At a stellar gathering of leaders from business, philanthropy, government, and non-profits, the National Council for Research on Women will kick off 30 years of transforming the way the world looks at women and girls at its annual Making a Difference for Women Awards Dinner on Tuesday, March 6th. The Council will honor: Beth Brooke of Ernst & Young; Abigail Disney, Pamela Hogan, and Gini Retiker of the Women, War & Peace series on PBS; Anita Hill of Brandeis University; and Soledad O’Brien of CNN at Cipriani Wall Street in New York City.
On our 30th Anniversary we are recognizing 30 stellar women from diverse corners of our broad network who through their efforts have advanced women’s issues, promoted women’s leadership and changed the way the world views women and girls. All have been nominated by their peers for their outstanding work.
The NAACP, founded in 1909, and the National Urban League, founded in xxx are the most visible organizations, but in 1935 both the National Council of Negro Women (led by Dr. Height from 1957 to her death in 2010) and the National Association of Negro Business and Professional Women’s Clubs were founded. Even earlier, in 1896, the National Association of Colored Women’s Clubs was established. Mary Church Terrell was the organization’s first president and this group, still operating, is the oldest organization that works for the benefit of black women and families.
Until 1960, most African American women worked as maids, domestics, or private household workers. The National Domestic Workers Union was founded in 1968 by Dorothy Lee Bolden, who started working at age 12 for about $1.50 a week. The organization was dedicated to professionalize domestic work, providing training and advocating for fair working conditions. This was yet another example of African American women coming together to improve their lives and those of their families.
There is a rich history of African American sororities and fraternities. Among the sororities, Alpha Kappa Alpha was founded at Howard University in 1908. Delta Sigma Theta Sorority Incorporated was also founded at Howard in 1913 by women who broke off from AKA to emphasize their commitment to scholarship, service, and sisterhood. Delta women marched in the Women’s Suffrage March in 1913, despite discouragement from white women who did not want to mix race matters with suffrage issues. (Full disclosure – I’m a Delta). Two other black women’s sororities, Zeta Phi Beta and Sigma Gamma Rho, are organizations that also focus on service. All of the black women’s sororities are committed to uplifting the community and to providing scholarship assistance to students.
As UN Women celebrated its first birthday, its executive director Michelle Bachelet stressed that political upheveal and shrinking budgets are no excuse to push back the hard-won gains made by the women's movement globally.
"My top priority for 2012 will be to make a renewed push for women's economic empowerment and political participation," Bachelet said at UN Women's one-year anniversary press conference Thursday.
Formally known as the United Nations Entity for Gender Equality and the Empowerment of Women, UN Women was established to accelerate progress on meeting women and girls' needs worldwide. Created by the U.N. General Assembly in July 2010, it became operational on Jan. 1, 2011.
Its six priorities are advancing women's political participation and leadership; improving women's economic empowerment; ending violence against women and girls; expanding the role of women in peace talks, peace building, and recovery; making budgets and plans benefit women and men equally; and increasing coordination and accountability across the U.N. system for gender equality.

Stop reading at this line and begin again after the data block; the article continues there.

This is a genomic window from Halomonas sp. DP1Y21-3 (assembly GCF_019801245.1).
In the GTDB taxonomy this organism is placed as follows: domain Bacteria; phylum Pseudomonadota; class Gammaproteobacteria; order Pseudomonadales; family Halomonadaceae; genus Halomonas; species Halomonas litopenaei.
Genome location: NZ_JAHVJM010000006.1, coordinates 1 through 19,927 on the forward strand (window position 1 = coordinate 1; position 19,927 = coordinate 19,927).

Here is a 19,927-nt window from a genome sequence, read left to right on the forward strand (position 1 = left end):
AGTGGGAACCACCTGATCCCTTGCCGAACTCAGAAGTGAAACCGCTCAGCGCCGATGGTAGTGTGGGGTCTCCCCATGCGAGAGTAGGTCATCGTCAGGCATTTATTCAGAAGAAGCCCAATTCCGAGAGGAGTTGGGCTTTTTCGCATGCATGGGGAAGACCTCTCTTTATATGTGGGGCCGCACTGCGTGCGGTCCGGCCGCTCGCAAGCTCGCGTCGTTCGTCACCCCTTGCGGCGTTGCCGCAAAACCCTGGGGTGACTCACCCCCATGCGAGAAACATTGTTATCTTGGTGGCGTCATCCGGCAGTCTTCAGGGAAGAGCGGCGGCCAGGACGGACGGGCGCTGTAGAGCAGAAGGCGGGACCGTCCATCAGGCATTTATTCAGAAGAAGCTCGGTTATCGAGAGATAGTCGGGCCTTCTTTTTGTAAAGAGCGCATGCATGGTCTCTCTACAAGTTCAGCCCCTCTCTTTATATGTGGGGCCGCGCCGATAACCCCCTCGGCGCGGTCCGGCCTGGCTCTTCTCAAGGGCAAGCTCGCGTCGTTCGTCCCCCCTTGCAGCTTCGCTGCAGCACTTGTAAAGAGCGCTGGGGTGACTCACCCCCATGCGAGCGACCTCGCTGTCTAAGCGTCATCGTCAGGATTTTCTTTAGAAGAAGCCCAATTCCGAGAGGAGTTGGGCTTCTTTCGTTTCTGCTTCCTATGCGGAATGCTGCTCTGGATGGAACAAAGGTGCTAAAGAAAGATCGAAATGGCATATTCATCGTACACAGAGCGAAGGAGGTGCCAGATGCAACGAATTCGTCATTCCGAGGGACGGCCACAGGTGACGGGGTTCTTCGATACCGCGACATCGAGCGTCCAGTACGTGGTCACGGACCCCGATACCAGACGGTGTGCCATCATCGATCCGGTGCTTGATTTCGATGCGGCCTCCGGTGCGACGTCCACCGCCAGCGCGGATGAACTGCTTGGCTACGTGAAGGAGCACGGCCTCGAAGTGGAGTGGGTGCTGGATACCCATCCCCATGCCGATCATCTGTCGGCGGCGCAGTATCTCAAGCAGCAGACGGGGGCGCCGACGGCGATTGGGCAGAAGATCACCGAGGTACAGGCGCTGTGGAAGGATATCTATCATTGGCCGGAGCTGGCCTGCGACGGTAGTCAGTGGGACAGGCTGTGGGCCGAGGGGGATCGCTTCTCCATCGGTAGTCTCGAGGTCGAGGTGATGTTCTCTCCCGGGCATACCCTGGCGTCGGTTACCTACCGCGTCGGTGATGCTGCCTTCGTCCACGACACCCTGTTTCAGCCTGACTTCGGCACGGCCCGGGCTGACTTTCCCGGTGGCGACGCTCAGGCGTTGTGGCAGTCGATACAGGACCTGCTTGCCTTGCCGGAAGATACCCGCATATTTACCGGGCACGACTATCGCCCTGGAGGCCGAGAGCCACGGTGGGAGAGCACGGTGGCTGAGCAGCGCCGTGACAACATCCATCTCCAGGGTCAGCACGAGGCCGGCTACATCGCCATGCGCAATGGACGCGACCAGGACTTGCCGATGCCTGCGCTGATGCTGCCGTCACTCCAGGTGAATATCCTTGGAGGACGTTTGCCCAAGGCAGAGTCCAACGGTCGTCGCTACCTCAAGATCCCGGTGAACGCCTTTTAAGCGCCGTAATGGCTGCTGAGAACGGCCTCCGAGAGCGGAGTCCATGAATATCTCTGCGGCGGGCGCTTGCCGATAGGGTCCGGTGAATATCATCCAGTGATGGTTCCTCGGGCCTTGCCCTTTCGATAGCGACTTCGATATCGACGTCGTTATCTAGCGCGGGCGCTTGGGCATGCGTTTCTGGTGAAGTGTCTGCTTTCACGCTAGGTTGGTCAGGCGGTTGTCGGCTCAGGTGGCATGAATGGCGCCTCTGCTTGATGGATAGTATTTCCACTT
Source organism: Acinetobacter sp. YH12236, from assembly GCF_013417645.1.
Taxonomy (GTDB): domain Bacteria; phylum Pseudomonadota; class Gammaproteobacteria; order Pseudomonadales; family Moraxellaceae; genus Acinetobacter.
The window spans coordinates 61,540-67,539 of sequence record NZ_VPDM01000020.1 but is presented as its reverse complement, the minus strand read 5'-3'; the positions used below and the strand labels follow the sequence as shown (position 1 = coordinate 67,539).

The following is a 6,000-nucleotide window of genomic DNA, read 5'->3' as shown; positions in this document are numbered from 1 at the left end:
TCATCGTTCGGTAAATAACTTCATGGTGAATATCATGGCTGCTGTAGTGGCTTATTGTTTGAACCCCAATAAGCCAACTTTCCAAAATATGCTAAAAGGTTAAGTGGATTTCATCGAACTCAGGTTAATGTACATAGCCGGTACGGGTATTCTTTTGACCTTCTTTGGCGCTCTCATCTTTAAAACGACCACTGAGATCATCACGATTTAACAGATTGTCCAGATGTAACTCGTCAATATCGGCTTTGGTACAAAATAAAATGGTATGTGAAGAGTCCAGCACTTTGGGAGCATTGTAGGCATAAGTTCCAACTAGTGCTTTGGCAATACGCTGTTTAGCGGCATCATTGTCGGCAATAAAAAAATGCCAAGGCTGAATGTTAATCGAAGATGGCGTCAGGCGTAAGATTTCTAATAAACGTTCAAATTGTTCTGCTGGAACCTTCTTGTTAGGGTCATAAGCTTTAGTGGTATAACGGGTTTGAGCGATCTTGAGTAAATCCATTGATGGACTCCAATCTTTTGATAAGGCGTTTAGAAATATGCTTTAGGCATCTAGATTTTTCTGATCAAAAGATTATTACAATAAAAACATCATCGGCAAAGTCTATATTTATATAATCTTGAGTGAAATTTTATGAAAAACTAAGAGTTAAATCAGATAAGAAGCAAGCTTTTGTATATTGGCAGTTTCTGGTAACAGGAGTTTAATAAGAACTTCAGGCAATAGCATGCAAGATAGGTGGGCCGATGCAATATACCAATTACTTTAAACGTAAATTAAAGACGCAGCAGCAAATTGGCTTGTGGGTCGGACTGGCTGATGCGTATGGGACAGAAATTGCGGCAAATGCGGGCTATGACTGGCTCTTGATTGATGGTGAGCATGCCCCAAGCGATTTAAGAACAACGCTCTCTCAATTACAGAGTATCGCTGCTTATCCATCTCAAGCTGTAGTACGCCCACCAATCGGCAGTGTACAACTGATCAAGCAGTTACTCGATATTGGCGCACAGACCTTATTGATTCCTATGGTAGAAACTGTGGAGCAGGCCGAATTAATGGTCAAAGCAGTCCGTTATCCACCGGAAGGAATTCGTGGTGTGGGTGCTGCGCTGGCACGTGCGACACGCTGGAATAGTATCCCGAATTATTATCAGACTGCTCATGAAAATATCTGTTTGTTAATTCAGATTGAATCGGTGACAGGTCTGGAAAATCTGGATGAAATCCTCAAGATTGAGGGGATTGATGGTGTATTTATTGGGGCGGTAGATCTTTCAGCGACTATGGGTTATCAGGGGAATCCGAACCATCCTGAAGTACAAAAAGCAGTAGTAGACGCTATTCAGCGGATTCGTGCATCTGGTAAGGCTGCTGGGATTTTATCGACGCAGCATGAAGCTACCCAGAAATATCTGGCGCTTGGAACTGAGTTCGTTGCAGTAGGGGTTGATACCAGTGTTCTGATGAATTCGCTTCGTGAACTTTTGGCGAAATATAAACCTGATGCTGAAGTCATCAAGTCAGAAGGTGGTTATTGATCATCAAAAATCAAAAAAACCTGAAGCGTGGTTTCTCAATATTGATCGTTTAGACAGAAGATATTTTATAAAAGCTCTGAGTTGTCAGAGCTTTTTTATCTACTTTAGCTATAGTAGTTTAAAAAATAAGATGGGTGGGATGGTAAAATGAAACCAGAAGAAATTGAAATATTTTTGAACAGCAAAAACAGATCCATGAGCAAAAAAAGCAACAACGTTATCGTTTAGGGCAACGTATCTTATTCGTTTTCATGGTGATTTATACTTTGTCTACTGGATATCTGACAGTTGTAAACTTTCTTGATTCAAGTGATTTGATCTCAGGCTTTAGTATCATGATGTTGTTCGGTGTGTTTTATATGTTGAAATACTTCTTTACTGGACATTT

This report is the culmination of a two-day experts meeting, “The Right to Food, Gender Equality and Economic Policy,” which took place on September 16-17, 2011 at the Center for Women’s Global Leadership (CWGL). The meeting was organized as a means to contribute to the United Nations Special Rapporteur on the right to food’s work on gender equality, including a final report for the United Nations Human Rights Council in 2013. To this end, CWGL brought together economists, researchers and advocates, working from a feminist perspective on various aspects of the food system, to offer analysis and recommendations.
As the Arab world rumbles and shakes, women in the region are experiencing the good, the bad and the ugly that comes with instability, transition and crisis. From Tunisia and Egypt to Syria, Libya and Bahrain, women have been present and vocal in the street protest movements, standing shoulder to shoulder with the men, resisting the batons and tear gas, and being killed. Many have been key organizers and leaders in social networking, helping to articulate a common message and vision of freedom, democracy and equality, and providing logistical support to men at the frontlines of violence. They have also faced many of the same physical and sexual threats and risks that women elsewhere have encountered during crises and transitions, including harassment, assault and death.
Despite their contribution, they are again facing exclusion from the political processes under way.
NCRW held an expert panel on February 28, 2011 at American Express with senior leaders from business, government, and academia to explore the case for, barriers to, and action steps needed to expand the number of women in leadership positions. While many overt barriers to women’s advancement have been largely dismantled, and the pipeline to leadership is filled with highly qualified women, the embedded prejudices in our institutions and culture as well as the expectations women have for their professional and personal lives, especially younger women, still pose challenges.